http://vnews.ironmanlive.com/ -  It's only ten more months until the Ironman Triathlon World Championships in Kailua-Kona, Hawaii (October 15, 2005). This site provides a listing of qualifying races, lots of training tips, bios on triathletes, and recent race results from across the globe. Qualifying for this championship race gets more difficult every year so the organizers also select an additional 200 race participants via a lottery system. Applications are due February 28, 2005. Remember, it's a 2.4-mile ocean swim, 112-mile bike race and a 26.2-mile run -- so get busy training today!

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Short Tutorial - Reducing The File Size Of Digital Photos Before E-mailing Them

Have you ever taken a digital photo at high resolution for printing purposes only to find out that the image was then too big to send by e-mail? That's happened to most of us. During this holiday season, many people are going to be sending photos as e-mail attachments. Many of them will be too large and may jam the inboxes of intended e-mail recipients. There are, however, some simple steps you can take to insure your photos are easy to open by your intended recipients.

Since most Windows-based programs include Microsoft Paint as a standard program, many people use it to adjust the size of photos before e-mailing the images. To find Microsoft Paint, click your cursor arrow on the START menu at the lower left side of your screen and click on "All Programs." Through subsequent menus and submenus, locate "Accessories" and then "Paint." Click your cursor arrow on "Paint" to open the program. Here's how to reduce the size of a picture:

  1. Open your specific picture in Microsoft Paint by using the "File" menu and clicking on "Open." When the "Open" dialog box appears, navigate to the picture you want to modify and select it. Then click the "Open" button.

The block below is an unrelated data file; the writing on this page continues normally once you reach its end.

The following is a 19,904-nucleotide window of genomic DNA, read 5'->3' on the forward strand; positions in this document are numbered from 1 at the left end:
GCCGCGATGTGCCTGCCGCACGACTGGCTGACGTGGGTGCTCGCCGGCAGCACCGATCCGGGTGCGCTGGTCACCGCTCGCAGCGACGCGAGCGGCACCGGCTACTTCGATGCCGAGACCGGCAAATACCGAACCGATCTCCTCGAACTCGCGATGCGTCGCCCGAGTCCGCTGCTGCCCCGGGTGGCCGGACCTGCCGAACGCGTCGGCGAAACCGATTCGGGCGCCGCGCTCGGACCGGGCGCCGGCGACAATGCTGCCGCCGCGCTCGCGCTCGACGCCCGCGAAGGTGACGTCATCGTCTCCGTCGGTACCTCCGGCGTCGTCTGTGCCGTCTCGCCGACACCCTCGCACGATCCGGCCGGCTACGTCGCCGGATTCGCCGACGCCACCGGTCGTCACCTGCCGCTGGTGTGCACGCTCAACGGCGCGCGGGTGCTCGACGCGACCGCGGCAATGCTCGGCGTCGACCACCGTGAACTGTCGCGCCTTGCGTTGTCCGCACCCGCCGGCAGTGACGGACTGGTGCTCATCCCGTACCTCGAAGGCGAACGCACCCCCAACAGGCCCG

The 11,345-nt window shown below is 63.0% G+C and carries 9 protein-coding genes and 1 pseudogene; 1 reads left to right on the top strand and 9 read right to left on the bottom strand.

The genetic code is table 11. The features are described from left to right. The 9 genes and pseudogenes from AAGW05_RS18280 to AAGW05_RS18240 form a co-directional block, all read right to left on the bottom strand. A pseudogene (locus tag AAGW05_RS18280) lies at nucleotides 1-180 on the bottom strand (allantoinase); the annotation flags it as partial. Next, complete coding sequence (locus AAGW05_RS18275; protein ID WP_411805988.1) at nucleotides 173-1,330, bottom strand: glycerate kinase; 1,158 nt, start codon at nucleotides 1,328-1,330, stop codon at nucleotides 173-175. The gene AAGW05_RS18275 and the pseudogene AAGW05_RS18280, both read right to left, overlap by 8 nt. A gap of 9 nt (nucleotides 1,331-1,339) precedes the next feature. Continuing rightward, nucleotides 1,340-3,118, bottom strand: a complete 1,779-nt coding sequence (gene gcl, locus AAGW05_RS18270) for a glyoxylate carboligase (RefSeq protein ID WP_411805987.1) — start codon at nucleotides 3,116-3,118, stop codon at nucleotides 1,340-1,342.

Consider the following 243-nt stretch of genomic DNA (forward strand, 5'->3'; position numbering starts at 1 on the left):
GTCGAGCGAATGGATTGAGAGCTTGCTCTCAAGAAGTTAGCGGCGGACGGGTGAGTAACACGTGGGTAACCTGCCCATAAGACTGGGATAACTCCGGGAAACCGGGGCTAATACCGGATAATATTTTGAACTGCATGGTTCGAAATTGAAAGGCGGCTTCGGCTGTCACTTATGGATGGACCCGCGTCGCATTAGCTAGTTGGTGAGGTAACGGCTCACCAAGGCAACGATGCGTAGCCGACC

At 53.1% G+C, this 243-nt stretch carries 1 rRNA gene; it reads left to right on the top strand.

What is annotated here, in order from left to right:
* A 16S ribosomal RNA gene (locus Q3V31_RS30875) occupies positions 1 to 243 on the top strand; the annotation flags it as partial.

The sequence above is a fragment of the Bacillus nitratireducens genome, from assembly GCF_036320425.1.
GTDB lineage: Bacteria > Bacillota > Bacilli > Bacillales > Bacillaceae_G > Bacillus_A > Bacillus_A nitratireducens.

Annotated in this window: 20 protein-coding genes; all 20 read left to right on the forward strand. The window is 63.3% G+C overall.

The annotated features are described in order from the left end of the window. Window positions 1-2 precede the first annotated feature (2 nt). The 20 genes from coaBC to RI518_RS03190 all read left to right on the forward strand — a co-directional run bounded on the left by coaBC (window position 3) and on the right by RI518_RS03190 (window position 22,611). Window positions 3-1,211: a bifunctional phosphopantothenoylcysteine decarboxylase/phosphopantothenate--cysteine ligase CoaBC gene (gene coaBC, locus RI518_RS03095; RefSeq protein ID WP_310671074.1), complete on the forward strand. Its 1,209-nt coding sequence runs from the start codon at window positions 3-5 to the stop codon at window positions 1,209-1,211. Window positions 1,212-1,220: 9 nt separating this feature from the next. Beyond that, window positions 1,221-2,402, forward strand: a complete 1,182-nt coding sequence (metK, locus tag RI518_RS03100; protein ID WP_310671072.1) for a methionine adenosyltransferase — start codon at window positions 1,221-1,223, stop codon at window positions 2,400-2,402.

2. Check your file's size by going to the "Image" menu and selecting "Attributes." You will see a line that says "Size on Disk." It will show the size of your picture in bytes. Anything over about 100,000 bytes (or 100K) will be slower to send -- especially if you are sending more than one photo as an attachment to a single e-mail. (FYI - 1,000,000 bytes is one megabyte.) Close the "Attributes" dialog box when you are done.
  3. Go to the "Image" menu again and select "Stretch/Skew" from the drop-down menu. The "Stretch and Skew" dialog box will appear. You'll see both a "Stretch" area and a "Skew" area. You'll work only in the "Stretch" area for this exercise.
  4. You will want to reduce the stretch percentages of your photo by the same amount both vertically and horizontally to keep the image from being distorted. Start out with 50 percent both vertically and horizontally. Click "OK." The photo will become visibly smaller.
  5. To save your new photo while preserving your original image, go to the "File" menu and drop down to "Save As." When the "Save As" dialog box appears, give your reduced photo a name in the "File name:" field and then click on the "Save" button.
  6. Go to the "Image" menu once again and recheck the "attributes" of your new smaller sized image. If you think you've reduced the file size enough, you're finished. The new photo is now ready to send to your friends and family. Otherwise, repeat the process by making adjustments to the percentage of reductions. If you aren't satisfied with a result, simply throw the smaller copy away and start over with your original. Remember to always use "Save As" to avoid losing your original image.

Additional Notes:

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We hope you found this newsletter to be informative. It's our way of keeping you posted on the happenings at our shop. If, however, you'd prefer not to receive these bulletins on a monthly basis, click HERE.

Thanks for your business!

Best regards,

The E-Connections Team

Polar E-Connections



(We have used our best efforts in collecting and preparing the information published herein. However, we do not assume, and hereby disclaim, any and all liability for any loss or damage caused by errors or omissions, whether such errors or omissions resulted from negligence, accident, or other causes.)

2004 Cornerstone Publishing Group Inc.

Trademarks: All brand names and product names used in this eNewsletter are trade names, service marks, trademarks or registered trademarks of their respective owners.